"Smart as trees in Sault Ste. Marie, I can speak my mother tongue."
On Saturday night, Canadians will come together to watch as the Tragically Hip play what is very likely to be the final concert of their illustrious career.
It will be a fitting, if not bittersweet, hometown send-off for one of this country's most revered bands, as they play one last concert in Kingston, Ont., the last show of a tour that was announced shortly after lead singer Gord Downie revealed that he was battling brain cancer.
Founded in Canada's first capital, with a catalogue of hits that evoke uniquely Canadian memories, imagery, and shared stories, the Hip are undeniably Canadian. They're a band with two guys named Gord, with lyrics that are rooted in place, as most blues-rock can be, in a way that is both specific and deeply personal, whether they're singing about the prairies or Ontario's cottage country.
As someone who has spent her career helping clients build successful brands, I can't help but look at things through the lens of what brings us together. So why do the Hip and their music resonate so deeply with Canadians, so much so that the CBC will be broadcasting their final concert live?
The Hip aren't just one of Canada's greatest rock bands, they are perhaps the most quintessentially and uniquely Canadian musical act this country has ever produced. Their reputation as Canadian artists goes beyond their music: They have achieved an iconic status, one that makes them synonymous with Canada.
The Tragically Hip are both part of the Canadian fabric and born of it. For many, they are the articulation of Canadianness.
And part of their status as Canada's Band no doubt stems from the fact that the Hip never quite caught on with our American neighbours to the South. It's not for lack of trying. In 1995, the Hip appeared on Saturday Night Live after releasing the album Day For Night (which went Platinum in Canada, like their previous two records). Despite the possibility of global success following a showcase on the late-night platform, the performances fell flat in the American consciousness.
What could be seen as one of the band's biggest failings is what has bolstered our dedication. Instead of playing one of their huge guitar singles, like New Orleans Is Sinking, to guaranteed applause, the Hip stayed true to the prolific artistry at their core and played mid-tempo jams of Grace, Too and Nautical Disaster.
It was a typically Hip moment. This combination of nascent singles and Gord Downie's fervent performance left Americans scratching their heads about just who these Canadians were. Despite this, that night in '95 remains a proud moment for many of us – not because of some idle patriotism over a shared passport, but because this peculiar and specific performance was so inherently Canadian. It was us, authentic and familiar.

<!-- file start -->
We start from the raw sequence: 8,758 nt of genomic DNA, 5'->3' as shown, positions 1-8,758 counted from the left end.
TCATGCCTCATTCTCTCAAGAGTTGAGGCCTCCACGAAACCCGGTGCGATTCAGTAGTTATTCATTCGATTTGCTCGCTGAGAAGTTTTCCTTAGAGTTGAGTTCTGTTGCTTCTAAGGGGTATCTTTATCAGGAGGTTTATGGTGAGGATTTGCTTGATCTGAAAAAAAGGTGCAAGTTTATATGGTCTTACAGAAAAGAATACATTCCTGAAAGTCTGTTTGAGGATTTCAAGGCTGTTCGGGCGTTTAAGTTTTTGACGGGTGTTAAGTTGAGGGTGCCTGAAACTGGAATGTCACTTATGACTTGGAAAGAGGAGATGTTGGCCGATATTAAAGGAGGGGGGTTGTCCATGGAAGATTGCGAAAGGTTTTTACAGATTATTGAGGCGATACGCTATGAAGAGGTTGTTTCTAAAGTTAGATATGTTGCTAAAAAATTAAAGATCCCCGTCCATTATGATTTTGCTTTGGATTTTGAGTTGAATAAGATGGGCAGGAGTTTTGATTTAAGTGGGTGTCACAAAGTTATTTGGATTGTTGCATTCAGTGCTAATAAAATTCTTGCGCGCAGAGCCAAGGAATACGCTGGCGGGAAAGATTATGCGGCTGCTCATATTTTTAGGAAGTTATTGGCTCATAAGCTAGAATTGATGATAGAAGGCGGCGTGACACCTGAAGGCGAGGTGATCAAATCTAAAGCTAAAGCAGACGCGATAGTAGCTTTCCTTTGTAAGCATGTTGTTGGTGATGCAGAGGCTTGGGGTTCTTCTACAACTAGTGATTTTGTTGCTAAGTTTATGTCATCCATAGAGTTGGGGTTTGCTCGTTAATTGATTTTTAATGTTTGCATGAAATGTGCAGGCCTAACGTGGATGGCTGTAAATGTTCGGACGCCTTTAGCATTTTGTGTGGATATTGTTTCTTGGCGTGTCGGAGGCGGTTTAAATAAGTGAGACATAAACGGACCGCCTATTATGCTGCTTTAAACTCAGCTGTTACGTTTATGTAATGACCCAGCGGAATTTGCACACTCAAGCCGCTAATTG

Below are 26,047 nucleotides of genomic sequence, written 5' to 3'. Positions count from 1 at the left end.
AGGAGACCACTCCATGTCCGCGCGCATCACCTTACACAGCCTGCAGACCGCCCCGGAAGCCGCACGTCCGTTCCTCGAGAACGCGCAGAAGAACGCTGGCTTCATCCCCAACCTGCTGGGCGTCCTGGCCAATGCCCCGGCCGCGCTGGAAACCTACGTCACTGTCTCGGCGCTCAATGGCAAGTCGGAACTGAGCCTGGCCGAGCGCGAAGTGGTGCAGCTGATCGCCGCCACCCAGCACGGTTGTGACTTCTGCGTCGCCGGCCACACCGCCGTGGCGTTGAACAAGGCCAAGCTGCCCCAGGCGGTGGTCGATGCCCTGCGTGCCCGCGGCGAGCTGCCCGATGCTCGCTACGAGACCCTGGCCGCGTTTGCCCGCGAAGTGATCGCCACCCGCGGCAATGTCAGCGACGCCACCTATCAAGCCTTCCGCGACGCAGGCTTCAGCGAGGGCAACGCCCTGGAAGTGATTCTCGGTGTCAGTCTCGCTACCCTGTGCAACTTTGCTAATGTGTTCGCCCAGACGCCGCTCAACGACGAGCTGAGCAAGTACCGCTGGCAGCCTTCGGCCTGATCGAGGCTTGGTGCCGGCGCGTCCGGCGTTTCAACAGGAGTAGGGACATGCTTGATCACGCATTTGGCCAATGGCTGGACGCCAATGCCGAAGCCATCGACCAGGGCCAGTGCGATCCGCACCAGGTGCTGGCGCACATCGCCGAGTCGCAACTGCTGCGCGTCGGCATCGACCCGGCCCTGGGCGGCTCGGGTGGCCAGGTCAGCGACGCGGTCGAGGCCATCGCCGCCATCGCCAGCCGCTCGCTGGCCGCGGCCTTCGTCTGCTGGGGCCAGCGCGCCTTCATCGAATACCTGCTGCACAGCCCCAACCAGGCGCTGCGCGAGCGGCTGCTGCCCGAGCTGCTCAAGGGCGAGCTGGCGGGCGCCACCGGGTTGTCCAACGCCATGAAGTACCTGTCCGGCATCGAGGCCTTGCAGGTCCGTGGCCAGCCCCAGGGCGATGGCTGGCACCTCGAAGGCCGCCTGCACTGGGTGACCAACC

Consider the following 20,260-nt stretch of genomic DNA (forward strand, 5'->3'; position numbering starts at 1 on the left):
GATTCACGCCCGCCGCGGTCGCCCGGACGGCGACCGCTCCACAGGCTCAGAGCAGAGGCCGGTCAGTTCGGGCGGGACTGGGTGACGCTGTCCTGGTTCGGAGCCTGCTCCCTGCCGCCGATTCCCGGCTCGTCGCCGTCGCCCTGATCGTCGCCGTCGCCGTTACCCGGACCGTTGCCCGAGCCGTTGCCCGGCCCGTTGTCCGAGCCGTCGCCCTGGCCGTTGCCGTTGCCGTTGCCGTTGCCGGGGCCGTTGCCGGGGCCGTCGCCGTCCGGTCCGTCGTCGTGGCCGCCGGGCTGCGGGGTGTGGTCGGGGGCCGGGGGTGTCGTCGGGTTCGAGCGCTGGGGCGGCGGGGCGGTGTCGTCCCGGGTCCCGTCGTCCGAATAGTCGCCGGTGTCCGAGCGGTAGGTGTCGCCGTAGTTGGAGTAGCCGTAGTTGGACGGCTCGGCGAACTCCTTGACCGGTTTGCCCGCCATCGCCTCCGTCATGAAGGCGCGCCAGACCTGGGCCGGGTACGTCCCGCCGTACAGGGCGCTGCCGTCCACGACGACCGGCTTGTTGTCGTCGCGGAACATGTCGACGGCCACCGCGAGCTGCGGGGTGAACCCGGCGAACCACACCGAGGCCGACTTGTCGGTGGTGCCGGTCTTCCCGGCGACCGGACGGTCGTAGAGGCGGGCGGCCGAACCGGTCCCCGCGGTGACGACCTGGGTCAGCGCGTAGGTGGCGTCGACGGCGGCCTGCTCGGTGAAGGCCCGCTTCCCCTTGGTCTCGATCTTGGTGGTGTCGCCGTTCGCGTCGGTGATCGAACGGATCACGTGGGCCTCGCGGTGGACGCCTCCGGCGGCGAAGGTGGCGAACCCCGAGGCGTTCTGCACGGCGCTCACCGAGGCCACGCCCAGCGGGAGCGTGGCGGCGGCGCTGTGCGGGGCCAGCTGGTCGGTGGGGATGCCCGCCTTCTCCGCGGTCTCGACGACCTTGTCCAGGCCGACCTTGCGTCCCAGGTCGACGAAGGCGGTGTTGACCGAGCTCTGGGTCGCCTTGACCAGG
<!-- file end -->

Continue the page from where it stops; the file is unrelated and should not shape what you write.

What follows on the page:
Over their 30-year career, the Hip have reinforced the idea that Canada is a close-knit country. Mention the Hip, and just about everyone has a story. Especially in Southern Ontario, virtually everyone has met a member of the band, has a family member who is friends with one of them, or knows someone who was touched by an encounter with Gord and his bandmates. (My own Six Degrees of Hip Separation is that in university I waitressed with Gord Downie's sister.)
If you have been one of the fortunate who've witnessed one leg of the Man Machine Poem tour, you've seen Rob Baker, Johnny Fay, Paul Langlois and Gord Sinclair form an impossibly tight circle around their friend to start each set. It's a wonderfully Canadian moment, illustrative of our faith in community. Just as we have rallied around the Hip, they do so around Gord
Despite the grim news, the band continues to evolve every show, with an ever-changing set list making their way as much through their discography as they are the country. At every stop, the crowd stands for the entire show, the emotional implications of this last tour making for a powerful experience. No dry eyes, no lack of smiles. With this Saturday's miraculous final show and broadcast from Kingston, where it all began both musically and nationally, coast-to-coast we will say, "We were never more here."
The Tragically Hip are a band, our band, rooted in the stories of the place we call home. They, like us, never needed those stories validated by our neighbours to the south. If our favourite band leaves us confident in only one thing, it's that what makes us Canadian is not simply our un-Americanness.
They've done it their way, unpolished and determined, and looking back, there are some who would say we've found our voice through theirs. On Saturday, we celebrate together, making the most of a tough situation as Canadians do. No dress rehearsal, this is our life.